TV & RadioProfile

Who is Huw Edwards? The broadcaster with the strong Welsh accent who became one of UK’s most familiar faces

Edwards was named by his wife as the presenter at the centre of a BBC scandal

From hosting the nightly news to announcing the death of Queen Elizabeth II, Huw Edwards is the presenter the British nation turns to when crisis strikes.

But now the nation is consumed by a crisis of his own, after he was named by his wife as the man at the centre of a media scandal. Media reports of a BBC presenter allegedly spending £35,000 (€40,883) on explicit photographs from a young person, which first emerged on Friday, had led to a frenzy of speculation on social media.

In a statement his wife, Vicky Flind, said Edwards was “suffering from serious mental health issues” – a struggle Edwards has often touched on over 20 years. She said she revealed his identity “primarily out of concern for his mental wellbeing and to protect our children”.

She added: “The events of the last few days have greatly worsened matters, he has suffered another serious episode and is now receiving inpatient hospital care where he’ll stay for the foreseeable future.”


After starting his career at Swansea Sound radio station, Edwards enjoyed a rapid rise, joining the BBC in 1984 as a trainee. He became parliamentary correspondent within two years and reported on Westminster for more than a decade.

He metamorphosed into one of the BBC’s most beloved and respected presenters by fronting the channel’s flagship news programmes, including the Six O’Clock News from 1999 to 2003 – during which period it became the most watched programme in the UK – and subsequently the News at Ten.

Seen by BBC executives as a safe pair of hands capable of reading the national mood, in more recent years he has spearheaded the BBC’s royals coverage, including the announcement of the queen’s death, and coverage of King Charles III and Queen Camilla’s coronation, Prince William and Prince Harry’s weddings and the diamond and platinum jubilee in 2012 and 2022.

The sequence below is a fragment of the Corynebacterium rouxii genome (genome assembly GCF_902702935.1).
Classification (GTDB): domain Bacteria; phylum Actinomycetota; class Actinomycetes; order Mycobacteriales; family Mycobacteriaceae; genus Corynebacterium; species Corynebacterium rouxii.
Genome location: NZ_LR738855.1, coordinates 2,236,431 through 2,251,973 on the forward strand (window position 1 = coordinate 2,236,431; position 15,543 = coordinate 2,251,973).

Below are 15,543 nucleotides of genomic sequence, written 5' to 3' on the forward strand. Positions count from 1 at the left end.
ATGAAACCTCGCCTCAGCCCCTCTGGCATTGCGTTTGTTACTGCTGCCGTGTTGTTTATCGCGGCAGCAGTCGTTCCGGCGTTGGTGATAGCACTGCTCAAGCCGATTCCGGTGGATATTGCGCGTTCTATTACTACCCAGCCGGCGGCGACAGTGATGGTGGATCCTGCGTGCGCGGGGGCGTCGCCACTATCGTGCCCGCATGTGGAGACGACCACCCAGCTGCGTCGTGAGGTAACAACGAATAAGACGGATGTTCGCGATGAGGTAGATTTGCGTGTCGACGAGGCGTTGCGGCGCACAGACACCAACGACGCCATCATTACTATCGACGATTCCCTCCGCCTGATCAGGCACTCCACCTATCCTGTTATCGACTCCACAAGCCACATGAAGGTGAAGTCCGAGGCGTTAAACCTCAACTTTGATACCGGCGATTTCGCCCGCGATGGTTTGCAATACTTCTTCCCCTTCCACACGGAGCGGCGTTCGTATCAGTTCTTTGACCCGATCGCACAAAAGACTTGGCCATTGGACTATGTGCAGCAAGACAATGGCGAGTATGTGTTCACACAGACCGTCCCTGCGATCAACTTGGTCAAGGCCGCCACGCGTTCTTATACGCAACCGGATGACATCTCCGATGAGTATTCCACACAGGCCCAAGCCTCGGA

Edwards was born in Bridgend, Wales, to a professor of Welsh literature at Swansea University and a teacher, though his family moved to Llangennech when he was four. He left home to study undergraduate and postgraduate degrees in French at Cardiff University before starting his career in broadcasting.

The 61-year-old is known for his strong Welsh accent, which, he has said, “wasn’t a great deal of help” during the earlier phase of his career, when it was comparatively unusual on the BBC.

He has been highly valued by the broadcaster for years and one of the only stars last year to receive a pay rise. The corporation’s annual accounts released on Tuesday revealed his pay increased by £25,000 to £435,000, making him the BBC’s highest paid journalist.

In December 2021 he revealed he suffered bouts of depression. In a Welsh-language documentary about his career he said: “People tend to think that if you are confident, then you never doubt yourself. But that’s not true.”

He told Men’s Health UK he had experienced bouts of depression that “hit me in a strong wave” then “go away”.

Sometimes, Edwards said, he was overwhelmed by his mood disorder: “Things that you usually enjoy, you dread. You come into work and obviously you do a professional job, but you’re kind of pushing your way through it. And, of course, if it’s very bad – as it has been a few times over the course of 20 years – you can’t work. During the worst one I had, I couldn’t get out of bed.”

Despite these problems Edwards has always been the go-to presenter for major British state occasions, from the Festival of Remembrance, to trooping the colour and the state opening of parliament. In 2019, he took over from David Dimbleby as the main host of BBC’s election coverage.

He has presented a number of documentaries for the BBC, often on Welsh politics and culture. In 2012, he made a brief appearance in the James Bond film Skyfall, starring as himself reporting on a fictional attack on MI6.

He is married to the TV producer Vicky Flind. The couple, who have five children, live in Dulwich, south London. Flind previously worked for the BBC and was a long-standing editor of the BBC’s This Week politics show. She left her role in 2016 and moved to the rival show Peston on ITV.

Flind made her statement after what she said were “five extremely difficult days for our family”.

In the 2021 documentary, Edwards hinted he was struggling with his workload. He said: “The truth is that I don’t want to sustain these working patterns for a long time to come, because I don’t believe it’s a very wise thing at all.” – Guardian